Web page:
Category Archives: Bayesian

The Encounter

Over the last couple of years, Uta & I have been meeting with Simon McBurney, director of Complicite as he prepared for his one-man show, The Encounter. Simon hoped that we might be able to tell him what neuroscience can reveal about the nature of consciousness.

The Encounter dramatizes the experiences of Loren McIntyre, as described in Amazon Beaming by Petru Popescu. When Simon told us about this book it was long out of print, but we managed to find a second hand copy. As a result of Simon’s work it was republished in 2015.

Loren McIntyre was a National Geographic photographer, and this is the story about his experiences when he was lost in the remote Amazon rain forest. His survival depends on the leader of a small group of Mayoruna people who he has followed into the jungle and then become hopelessly lost. But there is no common language through which they can communicate. He feels utterly isolated with ‘a psychological distance of 20,000 years’ between him and the people who are his only hope finding a way back. Eventually he starts to experience ‘communication’ from the leader of the group when he sits near him. He begins to understand some puzzling behaviour, for example, why the group keep destroying their villages and moving on. Remarkably, this communication doesn’t depend on language.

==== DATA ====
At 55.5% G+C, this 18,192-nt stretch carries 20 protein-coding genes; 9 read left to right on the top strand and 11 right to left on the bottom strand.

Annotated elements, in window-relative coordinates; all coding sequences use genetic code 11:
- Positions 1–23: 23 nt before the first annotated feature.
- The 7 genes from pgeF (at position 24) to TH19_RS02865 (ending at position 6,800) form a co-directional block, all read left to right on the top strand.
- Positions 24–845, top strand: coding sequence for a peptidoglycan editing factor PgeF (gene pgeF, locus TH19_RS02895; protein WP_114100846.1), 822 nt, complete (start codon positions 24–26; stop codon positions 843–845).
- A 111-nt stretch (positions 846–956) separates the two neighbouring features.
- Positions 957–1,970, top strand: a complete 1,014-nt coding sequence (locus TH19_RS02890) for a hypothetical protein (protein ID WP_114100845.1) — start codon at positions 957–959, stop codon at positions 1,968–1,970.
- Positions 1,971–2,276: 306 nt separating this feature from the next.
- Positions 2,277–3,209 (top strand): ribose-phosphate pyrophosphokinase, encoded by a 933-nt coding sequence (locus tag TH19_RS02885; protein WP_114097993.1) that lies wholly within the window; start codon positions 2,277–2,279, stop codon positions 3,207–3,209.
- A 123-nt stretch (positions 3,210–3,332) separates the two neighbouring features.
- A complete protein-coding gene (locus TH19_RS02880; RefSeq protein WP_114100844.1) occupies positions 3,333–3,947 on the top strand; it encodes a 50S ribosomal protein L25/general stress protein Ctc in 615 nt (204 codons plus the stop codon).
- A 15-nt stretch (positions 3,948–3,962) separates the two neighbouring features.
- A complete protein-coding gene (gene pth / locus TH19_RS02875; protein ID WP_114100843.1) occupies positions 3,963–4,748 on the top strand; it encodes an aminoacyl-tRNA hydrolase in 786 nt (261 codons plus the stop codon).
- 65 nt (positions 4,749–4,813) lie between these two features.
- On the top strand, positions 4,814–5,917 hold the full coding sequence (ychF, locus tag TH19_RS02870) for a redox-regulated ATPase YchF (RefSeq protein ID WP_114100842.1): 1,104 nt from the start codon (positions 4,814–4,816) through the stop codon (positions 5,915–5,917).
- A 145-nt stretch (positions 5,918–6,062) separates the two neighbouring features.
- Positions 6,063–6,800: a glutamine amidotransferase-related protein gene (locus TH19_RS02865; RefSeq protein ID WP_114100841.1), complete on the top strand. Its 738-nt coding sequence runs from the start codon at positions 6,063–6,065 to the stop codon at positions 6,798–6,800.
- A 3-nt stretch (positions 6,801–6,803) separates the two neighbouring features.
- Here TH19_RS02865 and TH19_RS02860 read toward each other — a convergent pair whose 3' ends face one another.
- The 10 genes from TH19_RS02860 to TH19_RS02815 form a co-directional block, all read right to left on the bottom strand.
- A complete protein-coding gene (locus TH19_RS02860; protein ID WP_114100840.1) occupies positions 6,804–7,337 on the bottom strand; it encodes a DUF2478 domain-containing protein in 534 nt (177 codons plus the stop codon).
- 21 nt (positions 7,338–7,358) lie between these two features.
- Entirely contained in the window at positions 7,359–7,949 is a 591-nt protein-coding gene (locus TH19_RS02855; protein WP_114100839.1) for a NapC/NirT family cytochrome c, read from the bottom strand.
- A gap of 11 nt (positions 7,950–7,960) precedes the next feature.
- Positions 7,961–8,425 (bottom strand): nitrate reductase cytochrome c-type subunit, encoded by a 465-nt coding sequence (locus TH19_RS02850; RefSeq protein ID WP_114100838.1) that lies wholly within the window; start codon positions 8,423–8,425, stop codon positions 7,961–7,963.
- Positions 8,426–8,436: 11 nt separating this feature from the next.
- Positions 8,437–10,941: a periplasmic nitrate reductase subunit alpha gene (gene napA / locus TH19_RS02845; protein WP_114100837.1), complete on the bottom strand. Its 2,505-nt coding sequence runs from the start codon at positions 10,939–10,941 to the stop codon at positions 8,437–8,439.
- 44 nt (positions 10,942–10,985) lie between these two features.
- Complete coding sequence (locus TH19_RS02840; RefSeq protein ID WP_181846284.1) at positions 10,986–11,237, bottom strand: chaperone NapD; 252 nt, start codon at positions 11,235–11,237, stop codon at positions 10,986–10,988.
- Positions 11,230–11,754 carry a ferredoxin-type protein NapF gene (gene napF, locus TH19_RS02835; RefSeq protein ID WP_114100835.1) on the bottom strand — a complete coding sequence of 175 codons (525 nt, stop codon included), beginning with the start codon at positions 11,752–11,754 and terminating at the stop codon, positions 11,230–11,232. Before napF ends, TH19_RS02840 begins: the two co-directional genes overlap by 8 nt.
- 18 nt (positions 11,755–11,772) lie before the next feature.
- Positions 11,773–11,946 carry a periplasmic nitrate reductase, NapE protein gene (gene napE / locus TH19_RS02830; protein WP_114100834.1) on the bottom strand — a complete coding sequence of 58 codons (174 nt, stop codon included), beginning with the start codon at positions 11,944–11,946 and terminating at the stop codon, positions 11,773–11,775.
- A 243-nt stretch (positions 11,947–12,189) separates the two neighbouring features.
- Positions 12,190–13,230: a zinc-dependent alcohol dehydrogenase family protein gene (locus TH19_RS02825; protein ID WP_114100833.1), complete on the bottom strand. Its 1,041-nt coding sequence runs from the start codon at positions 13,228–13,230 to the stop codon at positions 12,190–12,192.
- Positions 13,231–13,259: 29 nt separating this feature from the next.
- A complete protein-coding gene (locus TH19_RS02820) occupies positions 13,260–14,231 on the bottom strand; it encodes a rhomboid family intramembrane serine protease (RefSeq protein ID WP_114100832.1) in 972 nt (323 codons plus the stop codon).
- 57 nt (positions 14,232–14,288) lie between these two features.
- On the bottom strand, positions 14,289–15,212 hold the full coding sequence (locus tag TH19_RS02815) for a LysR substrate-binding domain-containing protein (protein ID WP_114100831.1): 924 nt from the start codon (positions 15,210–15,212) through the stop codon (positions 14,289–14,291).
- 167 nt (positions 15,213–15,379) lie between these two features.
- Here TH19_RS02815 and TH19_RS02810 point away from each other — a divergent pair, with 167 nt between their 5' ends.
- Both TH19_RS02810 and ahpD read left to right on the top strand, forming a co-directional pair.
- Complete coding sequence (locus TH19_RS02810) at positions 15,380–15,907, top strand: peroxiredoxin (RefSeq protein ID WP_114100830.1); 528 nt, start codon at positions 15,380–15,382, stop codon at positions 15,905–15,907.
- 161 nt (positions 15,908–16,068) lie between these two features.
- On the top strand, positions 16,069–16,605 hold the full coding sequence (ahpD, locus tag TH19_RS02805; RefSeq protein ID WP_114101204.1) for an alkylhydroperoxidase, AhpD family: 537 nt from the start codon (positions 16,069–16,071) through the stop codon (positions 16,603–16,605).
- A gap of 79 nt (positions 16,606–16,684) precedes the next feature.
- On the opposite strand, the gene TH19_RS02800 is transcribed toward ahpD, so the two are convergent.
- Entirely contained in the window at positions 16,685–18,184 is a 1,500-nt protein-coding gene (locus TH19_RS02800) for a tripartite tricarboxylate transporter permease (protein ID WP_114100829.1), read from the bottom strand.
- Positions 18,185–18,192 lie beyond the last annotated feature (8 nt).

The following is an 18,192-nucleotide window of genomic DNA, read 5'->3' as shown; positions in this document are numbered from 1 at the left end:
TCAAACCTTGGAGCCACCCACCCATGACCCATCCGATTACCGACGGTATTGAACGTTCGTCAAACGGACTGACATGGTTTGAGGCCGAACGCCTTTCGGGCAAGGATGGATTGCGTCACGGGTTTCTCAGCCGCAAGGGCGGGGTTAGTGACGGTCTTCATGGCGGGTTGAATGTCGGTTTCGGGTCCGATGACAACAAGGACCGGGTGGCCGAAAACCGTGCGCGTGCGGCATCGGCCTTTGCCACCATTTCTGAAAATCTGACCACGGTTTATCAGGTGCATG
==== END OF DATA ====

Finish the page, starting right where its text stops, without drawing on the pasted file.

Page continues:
McBurneyIn The Encounter everyone in the audience wears earphones, which helps Simon to recreate and share all the strangeness and terror of McIntyre’s experiences through the wonder of acoustic technology.